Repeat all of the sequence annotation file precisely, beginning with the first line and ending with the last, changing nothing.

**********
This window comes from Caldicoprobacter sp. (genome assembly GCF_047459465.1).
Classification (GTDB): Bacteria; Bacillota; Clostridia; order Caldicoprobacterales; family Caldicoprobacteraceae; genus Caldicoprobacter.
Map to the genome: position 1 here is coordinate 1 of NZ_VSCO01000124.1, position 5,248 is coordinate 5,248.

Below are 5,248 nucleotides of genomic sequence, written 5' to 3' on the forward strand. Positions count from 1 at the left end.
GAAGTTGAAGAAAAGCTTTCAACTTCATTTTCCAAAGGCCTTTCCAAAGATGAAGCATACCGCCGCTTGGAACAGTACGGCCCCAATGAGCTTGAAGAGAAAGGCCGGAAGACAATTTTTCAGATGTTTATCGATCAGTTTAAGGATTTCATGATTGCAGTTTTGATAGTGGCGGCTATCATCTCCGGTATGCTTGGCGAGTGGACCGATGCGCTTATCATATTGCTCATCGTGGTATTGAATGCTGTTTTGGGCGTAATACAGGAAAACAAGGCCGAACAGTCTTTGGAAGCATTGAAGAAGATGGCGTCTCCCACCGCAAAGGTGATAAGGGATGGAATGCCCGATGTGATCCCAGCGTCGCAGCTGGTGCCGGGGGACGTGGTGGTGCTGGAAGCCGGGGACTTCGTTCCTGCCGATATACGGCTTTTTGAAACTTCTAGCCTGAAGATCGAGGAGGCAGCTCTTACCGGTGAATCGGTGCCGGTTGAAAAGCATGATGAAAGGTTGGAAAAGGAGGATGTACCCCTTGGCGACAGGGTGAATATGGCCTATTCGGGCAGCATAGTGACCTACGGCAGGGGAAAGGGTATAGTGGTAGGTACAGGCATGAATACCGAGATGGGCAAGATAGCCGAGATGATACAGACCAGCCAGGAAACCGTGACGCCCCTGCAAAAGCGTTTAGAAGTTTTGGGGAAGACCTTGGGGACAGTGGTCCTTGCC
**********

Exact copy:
This window comes from Caldicoprobacter sp. (genome assembly GCF_047459465.1).
Classification (GTDB): Bacteria; Bacillota; Clostridia; order Caldicoprobacterales; family Caldicoprobacteraceae; genus Caldicoprobacter.
Map to the genome: position 1 here is coordinate 1 of NZ_VSCO01000124.1, position 5,248 is coordinate 5,248.

Below are 5,248 nucleotides of genomic sequence, written 5' to 3' on the forward strand. Positions count from 1 at the left end.
GAAGTTGAAGAAAAGCTTTCAACTTCATTTTCCAAAGGCCTTTCCAAAGATGAAGCATACCGCCGCTTGGAACAGTACGGCCCCAATGAGCTTGAAGAGAAAGGCCGGAAGACAATTTTTCAGATGTTTATCGATCAGTTTAAGGATTTCATGATTGCAGTTTTGATAGTGGCGGCTATCATCTCCGGTATGCTTGGCGAGTGGACCGATGCGCTTATCATATTGCTCATCGTGGTATTGAATGCTGTTTTGGGCGTAATACAGGAAAACAAGGCCGAACAGTCTTTGGAAGCATTGAAGAAGATGGCGTCTCCCACCGCAAAGGTGATAAGGGATGGAATGCCCGATGTGATCCCAGCGTCGCAGCTGGTGCCGGGGGACGTGGTGGTGCTGGAAGCCGGGGACTTCGTTCCTGCCGATATACGGCTTTTTGAAACTTCTAGCCTGAAGATCGAGGAGGCAGCTCTTACCGGTGAATCGGTGCCGGTTGAAAAGCATGATGAAAGGTTGGAAAAGGAGGATGTACCCCTTGGCGACAGGGTGAATATGGCCTATTCGGGCAGCATAGTGACCTACGGCAGGGGAAAGGGTATAGTGGTAGGTACAGGCATGAATACCGAGATGGGCAAGATAGCCGAGATGATACAGACCAGCCAGGAAACCGTGACGCCCCTGCAAAAGCGTTTAGAAGTTTTGGGGAAGACCTTGGGGACAGTGGTCCTTGCC